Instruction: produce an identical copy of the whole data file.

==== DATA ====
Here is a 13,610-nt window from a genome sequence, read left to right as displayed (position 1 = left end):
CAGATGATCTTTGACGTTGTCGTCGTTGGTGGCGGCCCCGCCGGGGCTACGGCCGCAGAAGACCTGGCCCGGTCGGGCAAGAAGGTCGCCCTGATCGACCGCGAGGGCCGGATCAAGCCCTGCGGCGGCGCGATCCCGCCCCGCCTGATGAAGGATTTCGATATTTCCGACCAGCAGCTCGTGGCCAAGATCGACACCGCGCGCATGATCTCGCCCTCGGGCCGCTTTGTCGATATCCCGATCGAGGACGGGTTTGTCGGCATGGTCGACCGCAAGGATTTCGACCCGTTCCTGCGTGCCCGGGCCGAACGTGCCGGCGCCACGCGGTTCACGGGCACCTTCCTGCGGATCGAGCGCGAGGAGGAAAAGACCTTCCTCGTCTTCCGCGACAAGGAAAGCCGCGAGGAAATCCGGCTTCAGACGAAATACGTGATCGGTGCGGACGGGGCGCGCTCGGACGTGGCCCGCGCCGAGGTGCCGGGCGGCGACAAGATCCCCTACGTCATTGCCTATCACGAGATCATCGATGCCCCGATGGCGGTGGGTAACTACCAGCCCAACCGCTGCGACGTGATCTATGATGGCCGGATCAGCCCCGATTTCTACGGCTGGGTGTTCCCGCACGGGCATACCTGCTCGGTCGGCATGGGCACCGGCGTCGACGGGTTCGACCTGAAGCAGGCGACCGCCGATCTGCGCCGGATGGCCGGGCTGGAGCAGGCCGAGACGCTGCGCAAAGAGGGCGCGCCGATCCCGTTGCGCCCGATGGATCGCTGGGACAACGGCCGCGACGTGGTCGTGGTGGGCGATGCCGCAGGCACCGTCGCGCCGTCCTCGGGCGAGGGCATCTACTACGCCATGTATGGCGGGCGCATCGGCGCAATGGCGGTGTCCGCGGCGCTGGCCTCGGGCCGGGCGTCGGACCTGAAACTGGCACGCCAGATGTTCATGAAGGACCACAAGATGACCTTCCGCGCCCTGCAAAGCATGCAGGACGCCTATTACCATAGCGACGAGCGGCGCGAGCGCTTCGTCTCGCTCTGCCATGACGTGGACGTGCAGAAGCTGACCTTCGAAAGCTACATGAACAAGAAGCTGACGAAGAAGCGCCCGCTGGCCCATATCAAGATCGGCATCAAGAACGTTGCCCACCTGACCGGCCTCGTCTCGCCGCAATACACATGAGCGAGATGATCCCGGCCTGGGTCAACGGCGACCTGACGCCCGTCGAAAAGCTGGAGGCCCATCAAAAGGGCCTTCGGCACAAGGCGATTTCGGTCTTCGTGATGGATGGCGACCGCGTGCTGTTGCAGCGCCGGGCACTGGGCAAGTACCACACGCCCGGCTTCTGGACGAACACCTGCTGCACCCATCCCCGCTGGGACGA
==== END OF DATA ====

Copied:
Here is a 13,610-nt window from a genome sequence, read left to right as displayed (position 1 = left end):
CAGATGATCTTTGACGTTGTCGTCGTTGGTGGCGGCCCCGCCGGGGCTACGGCCGCAGAAGACCTGGCCCGGTCGGGCAAGAAGGTCGCCCTGATCGACCGCGAGGGCCGGATCAAGCCCTGCGGCGGCGCGATCCCGCCCCGCCTGATGAAGGATTTCGATATTTCCGACCAGCAGCTCGTGGCCAAGATCGACACCGCGCGCATGATCTCGCCCTCGGGCCGCTTTGTCGATATCCCGATCGAGGACGGGTTTGTCGGCATGGTCGACCGCAAGGATTTCGACCCGTTCCTGCGTGCCCGGGCCGAACGTGCCGGCGCCACGCGGTTCACGGGCACCTTCCTGCGGATCGAGCGCGAGGAGGAAAAGACCTTCCTCGTCTTCCGCGACAAGGAAAGCCGCGAGGAAATCCGGCTTCAGACGAAATACGTGATCGGTGCGGACGGGGCGCGCTCGGACGTGGCCCGCGCCGAGGTGCCGGGCGGCGACAAGATCCCCTACGTCATTGCCTATCACGAGATCATCGATGCCCCGATGGCGGTGGGTAACTACCAGCCCAACCGCTGCGACGTGATCTATGATGGCCGGATCAGCCCCGATTTCTACGGCTGGGTGTTCCCGCACGGGCATACCTGCTCGGTCGGCATGGGCACCGGCGTCGACGGGTTCGACCTGAAGCAGGCGACCGCCGATCTGCGCCGGATGGCCGGGCTGGAGCAGGCCGAGACGCTGCGCAAAGAGGGCGCGCCGATCCCGTTGCGCCCGATGGATCGCTGGGACAACGGCCGCGACGTGGTCGTGGTGGGCGATGCCGCAGGCACCGTCGCGCCGTCCTCGGGCGAGGGCATCTACTACGCCATGTATGGCGGGCGCATCGGCGCAATGGCGGTGTCCGCGGCGCTGGCCTCGGGCCGGGCGTCGGACCTGAAACTGGCACGCCAGATGTTCATGAAGGACCACAAGATGACCTTCCGCGCCCTGCAAAGCATGCAGGACGCCTATTACCATAGCGACGAGCGGCGCGAGCGCTTCGTCTCGCTCTGCCATGACGTGGACGTGCAGAAGCTGACCTTCGAAAGCTACATGAACAAGAAGCTGACGAAGAAGCGCCCGCTGGCCCATATCAAGATCGGCATCAAGAACGTTGCCCACCTGACCGGCCTCGTCTCGCCGCAATACACATGAGCGAGATGATCCCGGCCTGGGTCAACGGCGACCTGACGCCCGTCGAAAAGCTGGAGGCCCATCAAAAGGGCCTTCGGCACAAGGCGATTTCGGTCTTCGTGATGGATGGCGACCGCGTGCTGTTGCAGCGCCGGGCACTGGGCAAGTACCACACGCCCGGCTTCTGGACGAACACCTGCTGCACCCATCCCCGCTGGGACGA